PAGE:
Take the missing dose as soon as you remember it and space out the remaining doses for the day. Never take two doses at once to make up for missing ones.
What side effects can this medication cause?
Potassium could have negative effects. If any of these symptoms are severe or do not go away, let your doctor know right once:
- Uneasy stomach
Call your doctor right away if you have any of the following symptoms:
- Mental disarray
- Arm, hand, leg, or foot tingling, prickling, scorching, constricting, or pulling feeling
- Legs that are heavy or feeble
- Gray, pale, and chilly skin
- Abdominal pain
- Odd belly bulge
- Stools in black
You or your doctor can submit a report to the Food and Drug Administration’s (FDA) MedWatch Adverse Event Reporting program online at http://www.fda.gov/Safety/MedWatch or by phone at 1-800-332-1088 if you have a serious side event.
What should I know about storage and disposal of this medication?
Keep this medication tightly closed in the original container and out of the reach of children. Keep it at room temperature and out of the bathroom and other places with excessive heat and moisture.
Unused prescriptions must be disposed of carefully to prevent pets, kids, and other people from ingesting them. You should not, however, dispose of this medication in the toilet. Instead, utilizing a medicine take-back program is the easiest approach to get rid of your medication. To find out about take-back programs in your area, speak with your pharmacist or the garbage/recycling department in your city. If you do not have access to a take-back program, see the FDA’s Safe Disposal of Medicines website at http://goo.gl/c4Rm4p for additional information.
As many containers (such as weekly pill minders and those for eye drops, creams, patches, and inhalers) are not child-resistant and are simple for young children to open, it is crucial to keep all medications out of sight and out of reach of children. Always lock safety caps and promptly stash medication up and away from young children where it is out of their sight and reach to prevent poisoning. http://www.upandaway.org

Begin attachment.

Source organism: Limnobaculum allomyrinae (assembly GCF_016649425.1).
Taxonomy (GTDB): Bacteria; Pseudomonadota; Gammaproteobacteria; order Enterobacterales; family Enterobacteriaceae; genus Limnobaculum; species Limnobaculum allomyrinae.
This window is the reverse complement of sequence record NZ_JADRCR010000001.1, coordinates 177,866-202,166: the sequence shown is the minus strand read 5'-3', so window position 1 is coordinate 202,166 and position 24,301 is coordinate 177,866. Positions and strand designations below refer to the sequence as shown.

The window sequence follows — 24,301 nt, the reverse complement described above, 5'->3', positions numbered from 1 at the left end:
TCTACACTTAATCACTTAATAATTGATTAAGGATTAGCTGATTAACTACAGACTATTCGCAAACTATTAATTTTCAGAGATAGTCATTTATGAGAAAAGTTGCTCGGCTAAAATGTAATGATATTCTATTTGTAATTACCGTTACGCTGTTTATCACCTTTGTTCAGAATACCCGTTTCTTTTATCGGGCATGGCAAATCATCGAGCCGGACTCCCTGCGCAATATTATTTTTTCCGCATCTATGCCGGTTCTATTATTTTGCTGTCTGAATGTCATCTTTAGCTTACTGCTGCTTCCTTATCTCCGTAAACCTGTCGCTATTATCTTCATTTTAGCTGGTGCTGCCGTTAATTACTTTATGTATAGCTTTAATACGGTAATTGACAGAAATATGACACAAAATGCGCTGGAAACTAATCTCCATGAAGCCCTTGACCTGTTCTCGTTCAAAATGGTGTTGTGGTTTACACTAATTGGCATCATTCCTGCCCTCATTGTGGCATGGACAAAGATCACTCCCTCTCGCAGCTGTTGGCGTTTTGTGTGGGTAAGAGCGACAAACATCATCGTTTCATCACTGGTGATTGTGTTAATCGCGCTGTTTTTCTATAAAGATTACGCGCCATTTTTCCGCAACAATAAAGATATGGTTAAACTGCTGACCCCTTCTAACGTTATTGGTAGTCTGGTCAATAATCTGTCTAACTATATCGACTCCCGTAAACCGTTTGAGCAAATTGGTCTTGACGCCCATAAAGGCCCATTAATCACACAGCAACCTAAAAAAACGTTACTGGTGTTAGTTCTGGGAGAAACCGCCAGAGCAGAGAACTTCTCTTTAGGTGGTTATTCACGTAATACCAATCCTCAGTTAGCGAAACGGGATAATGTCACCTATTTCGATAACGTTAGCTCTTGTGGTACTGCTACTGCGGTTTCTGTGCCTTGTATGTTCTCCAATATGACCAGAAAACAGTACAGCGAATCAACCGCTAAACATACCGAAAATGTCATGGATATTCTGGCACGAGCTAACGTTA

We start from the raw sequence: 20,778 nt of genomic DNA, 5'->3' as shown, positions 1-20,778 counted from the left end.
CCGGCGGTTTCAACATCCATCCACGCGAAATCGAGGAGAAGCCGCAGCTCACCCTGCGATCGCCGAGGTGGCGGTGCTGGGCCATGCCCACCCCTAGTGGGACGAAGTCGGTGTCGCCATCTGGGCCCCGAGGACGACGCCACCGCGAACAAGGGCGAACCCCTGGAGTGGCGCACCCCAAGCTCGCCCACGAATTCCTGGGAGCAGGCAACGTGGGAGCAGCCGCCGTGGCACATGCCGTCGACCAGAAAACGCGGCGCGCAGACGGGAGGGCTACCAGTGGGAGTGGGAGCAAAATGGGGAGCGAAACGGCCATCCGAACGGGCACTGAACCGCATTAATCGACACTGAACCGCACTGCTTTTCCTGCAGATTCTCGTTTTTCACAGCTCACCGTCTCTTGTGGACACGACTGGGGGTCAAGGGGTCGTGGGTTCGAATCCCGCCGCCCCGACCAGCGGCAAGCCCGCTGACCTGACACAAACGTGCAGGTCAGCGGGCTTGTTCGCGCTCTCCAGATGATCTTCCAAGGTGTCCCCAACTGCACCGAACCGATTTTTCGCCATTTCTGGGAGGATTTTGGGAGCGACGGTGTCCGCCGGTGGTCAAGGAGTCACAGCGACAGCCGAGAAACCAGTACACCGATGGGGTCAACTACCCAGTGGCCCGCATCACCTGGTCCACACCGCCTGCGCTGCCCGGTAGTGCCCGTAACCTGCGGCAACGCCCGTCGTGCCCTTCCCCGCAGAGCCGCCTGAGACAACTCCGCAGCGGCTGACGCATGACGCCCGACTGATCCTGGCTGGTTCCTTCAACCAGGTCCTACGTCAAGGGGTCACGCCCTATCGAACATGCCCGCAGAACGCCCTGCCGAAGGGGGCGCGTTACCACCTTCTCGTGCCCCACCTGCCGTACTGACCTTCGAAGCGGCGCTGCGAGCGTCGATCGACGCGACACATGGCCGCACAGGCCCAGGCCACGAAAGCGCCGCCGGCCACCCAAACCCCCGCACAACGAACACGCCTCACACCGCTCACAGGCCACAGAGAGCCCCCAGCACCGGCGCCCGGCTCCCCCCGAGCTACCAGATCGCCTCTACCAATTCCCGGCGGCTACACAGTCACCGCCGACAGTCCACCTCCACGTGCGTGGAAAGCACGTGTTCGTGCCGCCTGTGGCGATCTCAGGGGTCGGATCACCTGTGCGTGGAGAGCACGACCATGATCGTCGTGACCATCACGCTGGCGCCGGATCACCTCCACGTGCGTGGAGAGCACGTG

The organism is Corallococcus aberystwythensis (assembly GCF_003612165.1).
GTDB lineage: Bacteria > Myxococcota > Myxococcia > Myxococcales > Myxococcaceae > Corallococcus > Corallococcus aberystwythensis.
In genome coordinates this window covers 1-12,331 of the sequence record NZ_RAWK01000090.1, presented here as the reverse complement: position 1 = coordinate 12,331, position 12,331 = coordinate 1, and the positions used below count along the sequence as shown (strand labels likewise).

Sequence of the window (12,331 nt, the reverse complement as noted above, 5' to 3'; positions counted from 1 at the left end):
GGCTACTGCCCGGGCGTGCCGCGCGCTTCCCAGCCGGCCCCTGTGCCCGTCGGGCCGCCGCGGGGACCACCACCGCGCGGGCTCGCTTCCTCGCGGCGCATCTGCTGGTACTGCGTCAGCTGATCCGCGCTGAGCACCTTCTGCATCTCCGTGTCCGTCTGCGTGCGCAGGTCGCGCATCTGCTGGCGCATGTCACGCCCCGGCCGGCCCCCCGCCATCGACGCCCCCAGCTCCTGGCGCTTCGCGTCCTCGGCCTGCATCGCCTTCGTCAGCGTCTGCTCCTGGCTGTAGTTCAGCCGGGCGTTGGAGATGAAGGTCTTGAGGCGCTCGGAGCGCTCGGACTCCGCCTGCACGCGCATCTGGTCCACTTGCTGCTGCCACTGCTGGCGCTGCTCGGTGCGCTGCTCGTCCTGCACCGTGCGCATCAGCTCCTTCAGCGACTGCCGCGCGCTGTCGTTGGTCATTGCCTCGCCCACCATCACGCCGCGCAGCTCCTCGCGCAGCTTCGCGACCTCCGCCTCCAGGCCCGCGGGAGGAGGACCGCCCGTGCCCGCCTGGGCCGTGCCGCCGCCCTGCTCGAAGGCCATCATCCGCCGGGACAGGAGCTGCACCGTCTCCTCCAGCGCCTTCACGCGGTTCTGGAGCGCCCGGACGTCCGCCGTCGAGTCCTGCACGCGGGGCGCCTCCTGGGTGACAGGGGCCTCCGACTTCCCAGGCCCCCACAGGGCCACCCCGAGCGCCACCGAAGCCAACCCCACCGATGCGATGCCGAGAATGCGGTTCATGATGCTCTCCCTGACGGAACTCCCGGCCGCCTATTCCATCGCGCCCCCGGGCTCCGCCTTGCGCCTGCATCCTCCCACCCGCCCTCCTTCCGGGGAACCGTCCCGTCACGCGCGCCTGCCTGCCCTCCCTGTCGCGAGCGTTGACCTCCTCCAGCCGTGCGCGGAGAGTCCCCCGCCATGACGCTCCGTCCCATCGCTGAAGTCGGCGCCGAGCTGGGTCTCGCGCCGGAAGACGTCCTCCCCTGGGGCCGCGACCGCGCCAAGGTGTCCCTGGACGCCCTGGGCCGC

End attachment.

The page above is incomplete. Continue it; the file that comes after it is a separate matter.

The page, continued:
In case of emergency/overdose
Call the poison control hotline at 1-800-222-1222 in the event of an overdose. Additionally, information can be found online at https://www.poisonhelp.org/help. Call 911 right once if the person has collapsed, experienced a seizure, is having difficulty breathing, or cannot be roused.
What other information should I know?
Keep all of your appointments with your physician and the lab. To determine how you react to potassium, your doctor will perform a few lab tests. Blood tests and electrocardiograms (EKGs) may be performed on you to determine whether your dose needs to be adjusted.
No one else should take your medication. Any queries you may have regarding medication refills should be directed to your pharmacist.
You should keep a written record of every medication you take, including any over-the-counter (OTC) items, prescription drugs, and dietary supplements like vitamins and minerals. This list should be brought with you whenever you see a doctor or are admitted to the hospital. You should always have this information with you in case of emergencies.